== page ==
Saturday, March 6, 2010
Ruta Rimas sent me a copy of Barbara Kingsolver's The Lacuna for Christmas, and it's been sitting over there, on the chair of unread books, ever since—gold and heavy-weighted.
This morning I rose to a desk full of work, glanced at the book chair and said to myself, "Well, who is going to notice, really, if you spend an hour of this morning reading?"
So that's all I've done—spent an hour reading The Lacuna—and may I just say that if nothing else wonderful happens in this story (and I doubt that will be the case), the first 28 pages contain Kingsolver's best writing ever, anywhere, as far as I can tell. This book takes place in Mexico, a country I've visited just twice (Juarez first, San Miguel de Allende, where I took this photo, second). I can now say that I've gone to Mexico thrice.
Salome put on the new frock, painted a bow on her mouth, took her son by the arm and walked to town. They smelled the zocalo first: roasted vanilla beans, coconut milk candies, boiled coffee. The square was packed with couples walking entwined, their arms snaking around one another like the vines that strangle tree trunks. The girls wore striped wool skirts, lace blouses, and their narrow-waisted boyfriends. The mood of the fiesta was enclosed in a perfect square: four long lines of electric bulbs strung from posts at the corners, fencing out a bright piece of night just above everyone's heads.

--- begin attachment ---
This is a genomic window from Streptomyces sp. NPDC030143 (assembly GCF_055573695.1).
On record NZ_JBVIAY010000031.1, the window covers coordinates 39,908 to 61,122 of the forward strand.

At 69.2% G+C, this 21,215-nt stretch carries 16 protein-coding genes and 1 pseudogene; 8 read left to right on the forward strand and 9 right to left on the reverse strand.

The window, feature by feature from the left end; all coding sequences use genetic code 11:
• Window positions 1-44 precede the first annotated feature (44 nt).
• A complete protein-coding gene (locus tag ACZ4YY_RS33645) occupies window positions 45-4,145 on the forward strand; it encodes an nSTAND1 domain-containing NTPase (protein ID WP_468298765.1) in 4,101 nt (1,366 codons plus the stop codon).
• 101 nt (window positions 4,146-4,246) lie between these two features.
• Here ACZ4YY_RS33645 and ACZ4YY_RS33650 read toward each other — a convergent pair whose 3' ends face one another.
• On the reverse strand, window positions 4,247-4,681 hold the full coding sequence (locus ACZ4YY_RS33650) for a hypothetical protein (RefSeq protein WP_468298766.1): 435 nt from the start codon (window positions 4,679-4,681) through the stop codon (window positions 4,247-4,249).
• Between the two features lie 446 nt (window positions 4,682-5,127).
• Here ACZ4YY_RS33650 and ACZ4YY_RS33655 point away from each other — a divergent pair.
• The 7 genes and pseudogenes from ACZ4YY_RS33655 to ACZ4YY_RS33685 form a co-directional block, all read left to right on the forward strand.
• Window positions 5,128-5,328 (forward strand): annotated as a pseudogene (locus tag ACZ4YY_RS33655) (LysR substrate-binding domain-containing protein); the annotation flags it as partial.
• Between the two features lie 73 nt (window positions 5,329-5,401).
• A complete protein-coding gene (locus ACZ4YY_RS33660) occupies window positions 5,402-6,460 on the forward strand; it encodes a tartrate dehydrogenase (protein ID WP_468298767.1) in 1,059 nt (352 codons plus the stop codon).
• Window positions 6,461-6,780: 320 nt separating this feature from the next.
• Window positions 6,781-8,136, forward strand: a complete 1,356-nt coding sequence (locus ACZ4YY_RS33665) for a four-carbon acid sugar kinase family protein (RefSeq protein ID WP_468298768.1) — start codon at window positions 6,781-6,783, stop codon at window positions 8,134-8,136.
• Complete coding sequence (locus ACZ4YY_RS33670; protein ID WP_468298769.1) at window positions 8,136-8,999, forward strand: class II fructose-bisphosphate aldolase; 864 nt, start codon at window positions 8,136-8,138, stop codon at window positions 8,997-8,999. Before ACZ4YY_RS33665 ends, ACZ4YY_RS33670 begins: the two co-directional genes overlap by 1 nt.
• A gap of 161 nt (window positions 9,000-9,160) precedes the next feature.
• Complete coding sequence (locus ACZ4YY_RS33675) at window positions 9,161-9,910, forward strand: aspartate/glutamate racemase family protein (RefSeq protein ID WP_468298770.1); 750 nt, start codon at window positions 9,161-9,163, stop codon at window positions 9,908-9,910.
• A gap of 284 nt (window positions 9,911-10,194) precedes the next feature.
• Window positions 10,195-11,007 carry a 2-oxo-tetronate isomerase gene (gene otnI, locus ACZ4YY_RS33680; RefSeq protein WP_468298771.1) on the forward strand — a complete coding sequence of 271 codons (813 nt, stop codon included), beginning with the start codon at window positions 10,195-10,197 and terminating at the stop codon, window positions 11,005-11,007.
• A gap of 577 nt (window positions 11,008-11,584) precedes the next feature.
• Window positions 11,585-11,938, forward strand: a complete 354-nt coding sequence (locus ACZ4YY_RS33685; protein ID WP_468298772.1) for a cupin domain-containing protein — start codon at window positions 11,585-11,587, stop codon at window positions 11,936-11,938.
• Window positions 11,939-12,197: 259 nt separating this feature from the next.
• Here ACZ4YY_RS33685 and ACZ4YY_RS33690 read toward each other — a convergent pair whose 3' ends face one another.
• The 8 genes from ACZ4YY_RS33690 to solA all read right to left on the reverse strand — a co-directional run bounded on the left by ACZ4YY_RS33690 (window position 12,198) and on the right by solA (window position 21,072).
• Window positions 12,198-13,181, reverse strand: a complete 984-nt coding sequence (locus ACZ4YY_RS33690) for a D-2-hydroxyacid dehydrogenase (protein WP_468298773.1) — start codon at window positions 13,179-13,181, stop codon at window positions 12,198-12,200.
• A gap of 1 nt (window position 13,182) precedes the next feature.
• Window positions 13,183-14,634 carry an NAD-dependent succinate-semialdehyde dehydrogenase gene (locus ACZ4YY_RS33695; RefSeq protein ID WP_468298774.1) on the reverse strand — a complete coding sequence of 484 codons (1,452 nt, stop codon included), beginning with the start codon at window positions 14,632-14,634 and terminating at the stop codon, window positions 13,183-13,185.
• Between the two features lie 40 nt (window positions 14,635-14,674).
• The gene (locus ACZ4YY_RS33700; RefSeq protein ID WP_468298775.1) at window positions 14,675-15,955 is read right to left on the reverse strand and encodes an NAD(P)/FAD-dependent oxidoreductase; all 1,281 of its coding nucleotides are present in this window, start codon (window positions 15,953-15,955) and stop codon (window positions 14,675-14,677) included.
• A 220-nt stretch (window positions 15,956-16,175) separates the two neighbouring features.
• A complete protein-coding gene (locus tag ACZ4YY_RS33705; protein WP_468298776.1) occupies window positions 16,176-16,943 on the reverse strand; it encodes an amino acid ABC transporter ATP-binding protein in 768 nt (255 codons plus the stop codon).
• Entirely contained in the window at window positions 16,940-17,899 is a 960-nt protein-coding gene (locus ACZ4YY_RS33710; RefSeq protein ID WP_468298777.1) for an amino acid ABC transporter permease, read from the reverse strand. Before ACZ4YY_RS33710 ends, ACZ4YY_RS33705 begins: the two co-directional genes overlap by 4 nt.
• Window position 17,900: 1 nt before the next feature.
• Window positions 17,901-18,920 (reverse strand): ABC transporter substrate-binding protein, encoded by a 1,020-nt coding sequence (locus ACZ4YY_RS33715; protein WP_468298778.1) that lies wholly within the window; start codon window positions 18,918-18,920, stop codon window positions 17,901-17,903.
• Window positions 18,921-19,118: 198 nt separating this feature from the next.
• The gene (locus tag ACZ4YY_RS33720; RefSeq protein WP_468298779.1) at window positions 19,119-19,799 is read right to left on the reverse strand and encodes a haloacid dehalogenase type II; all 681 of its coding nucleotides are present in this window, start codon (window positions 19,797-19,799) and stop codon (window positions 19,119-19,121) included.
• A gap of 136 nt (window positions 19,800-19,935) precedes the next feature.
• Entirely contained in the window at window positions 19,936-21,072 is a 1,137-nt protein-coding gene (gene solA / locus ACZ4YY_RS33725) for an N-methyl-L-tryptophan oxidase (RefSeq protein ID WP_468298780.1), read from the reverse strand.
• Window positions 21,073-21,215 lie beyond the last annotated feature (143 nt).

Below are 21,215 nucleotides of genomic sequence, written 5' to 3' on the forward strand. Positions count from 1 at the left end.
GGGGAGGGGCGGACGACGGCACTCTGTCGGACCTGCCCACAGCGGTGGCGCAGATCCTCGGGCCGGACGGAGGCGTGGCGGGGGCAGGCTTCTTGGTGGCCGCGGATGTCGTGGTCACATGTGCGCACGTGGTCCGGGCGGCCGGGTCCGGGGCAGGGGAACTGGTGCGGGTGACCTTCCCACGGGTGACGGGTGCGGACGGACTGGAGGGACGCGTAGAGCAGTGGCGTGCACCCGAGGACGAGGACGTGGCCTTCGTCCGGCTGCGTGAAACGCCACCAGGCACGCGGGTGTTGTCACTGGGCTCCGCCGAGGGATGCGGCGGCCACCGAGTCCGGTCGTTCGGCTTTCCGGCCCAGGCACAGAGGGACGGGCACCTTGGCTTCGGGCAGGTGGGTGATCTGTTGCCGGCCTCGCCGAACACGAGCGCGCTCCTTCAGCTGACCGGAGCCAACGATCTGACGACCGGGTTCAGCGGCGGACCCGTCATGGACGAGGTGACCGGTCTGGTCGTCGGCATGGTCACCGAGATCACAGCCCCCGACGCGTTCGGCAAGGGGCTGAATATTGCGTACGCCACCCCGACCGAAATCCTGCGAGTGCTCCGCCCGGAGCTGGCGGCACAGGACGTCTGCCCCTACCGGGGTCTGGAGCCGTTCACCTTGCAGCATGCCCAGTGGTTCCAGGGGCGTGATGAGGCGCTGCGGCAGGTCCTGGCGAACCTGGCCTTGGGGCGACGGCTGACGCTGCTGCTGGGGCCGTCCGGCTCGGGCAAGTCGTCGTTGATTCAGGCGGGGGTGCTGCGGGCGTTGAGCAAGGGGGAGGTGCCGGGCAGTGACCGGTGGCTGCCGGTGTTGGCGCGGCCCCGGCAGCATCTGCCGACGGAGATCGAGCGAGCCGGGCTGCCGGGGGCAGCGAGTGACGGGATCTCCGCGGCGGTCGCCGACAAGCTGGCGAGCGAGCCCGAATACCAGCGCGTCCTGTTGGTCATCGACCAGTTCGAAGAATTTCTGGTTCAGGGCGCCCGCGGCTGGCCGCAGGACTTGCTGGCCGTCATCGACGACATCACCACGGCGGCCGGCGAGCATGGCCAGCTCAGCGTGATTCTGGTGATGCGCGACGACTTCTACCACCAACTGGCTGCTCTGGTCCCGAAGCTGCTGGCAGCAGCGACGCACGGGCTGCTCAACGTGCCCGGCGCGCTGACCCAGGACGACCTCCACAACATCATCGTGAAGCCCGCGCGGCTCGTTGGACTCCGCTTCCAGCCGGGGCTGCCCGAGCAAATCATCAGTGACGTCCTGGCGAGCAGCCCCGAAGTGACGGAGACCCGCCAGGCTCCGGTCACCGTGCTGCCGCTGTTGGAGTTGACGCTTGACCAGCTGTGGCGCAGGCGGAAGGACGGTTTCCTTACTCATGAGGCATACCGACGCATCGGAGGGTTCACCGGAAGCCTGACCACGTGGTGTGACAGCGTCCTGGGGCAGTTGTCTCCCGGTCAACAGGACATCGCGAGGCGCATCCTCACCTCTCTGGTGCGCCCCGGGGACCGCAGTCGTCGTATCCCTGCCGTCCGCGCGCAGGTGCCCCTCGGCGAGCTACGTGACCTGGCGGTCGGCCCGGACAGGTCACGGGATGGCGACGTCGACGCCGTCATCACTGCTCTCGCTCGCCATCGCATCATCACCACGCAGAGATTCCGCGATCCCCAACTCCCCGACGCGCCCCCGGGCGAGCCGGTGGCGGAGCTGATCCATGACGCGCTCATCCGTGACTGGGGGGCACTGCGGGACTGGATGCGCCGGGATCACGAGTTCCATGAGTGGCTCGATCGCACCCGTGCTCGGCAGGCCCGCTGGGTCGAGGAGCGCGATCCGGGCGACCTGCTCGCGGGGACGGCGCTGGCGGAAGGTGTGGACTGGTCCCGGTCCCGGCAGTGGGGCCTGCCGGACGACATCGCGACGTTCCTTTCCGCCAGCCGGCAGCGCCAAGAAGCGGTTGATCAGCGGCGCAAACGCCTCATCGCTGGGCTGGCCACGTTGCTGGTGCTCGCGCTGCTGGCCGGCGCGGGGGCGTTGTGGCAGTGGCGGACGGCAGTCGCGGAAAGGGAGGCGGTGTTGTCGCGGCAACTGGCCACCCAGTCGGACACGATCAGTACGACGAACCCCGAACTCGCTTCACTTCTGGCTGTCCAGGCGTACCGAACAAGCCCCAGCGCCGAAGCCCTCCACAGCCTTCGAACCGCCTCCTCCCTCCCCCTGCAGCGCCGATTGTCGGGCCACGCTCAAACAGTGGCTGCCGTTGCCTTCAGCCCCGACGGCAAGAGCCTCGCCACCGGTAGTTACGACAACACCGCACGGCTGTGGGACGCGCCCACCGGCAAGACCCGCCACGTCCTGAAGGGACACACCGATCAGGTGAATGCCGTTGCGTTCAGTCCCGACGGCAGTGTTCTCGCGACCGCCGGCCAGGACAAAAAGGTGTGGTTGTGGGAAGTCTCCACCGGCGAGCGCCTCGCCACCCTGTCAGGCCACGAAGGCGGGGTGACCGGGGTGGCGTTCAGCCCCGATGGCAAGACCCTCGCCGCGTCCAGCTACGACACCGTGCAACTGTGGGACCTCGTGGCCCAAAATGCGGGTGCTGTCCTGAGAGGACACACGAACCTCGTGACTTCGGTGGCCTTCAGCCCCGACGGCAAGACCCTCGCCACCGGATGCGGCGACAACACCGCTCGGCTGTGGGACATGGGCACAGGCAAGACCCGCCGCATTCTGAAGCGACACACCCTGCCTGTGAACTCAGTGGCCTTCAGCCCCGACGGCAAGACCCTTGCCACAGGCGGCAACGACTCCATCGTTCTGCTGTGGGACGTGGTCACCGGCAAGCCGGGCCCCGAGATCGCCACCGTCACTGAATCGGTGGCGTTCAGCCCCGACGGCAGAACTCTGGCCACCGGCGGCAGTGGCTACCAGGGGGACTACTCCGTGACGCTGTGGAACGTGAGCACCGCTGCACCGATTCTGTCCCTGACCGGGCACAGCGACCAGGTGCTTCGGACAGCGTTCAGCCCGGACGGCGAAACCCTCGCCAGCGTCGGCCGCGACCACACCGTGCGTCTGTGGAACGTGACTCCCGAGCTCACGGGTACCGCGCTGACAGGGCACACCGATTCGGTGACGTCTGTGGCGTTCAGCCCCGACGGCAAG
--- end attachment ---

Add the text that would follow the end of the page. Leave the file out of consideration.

I've been there. I've seen that.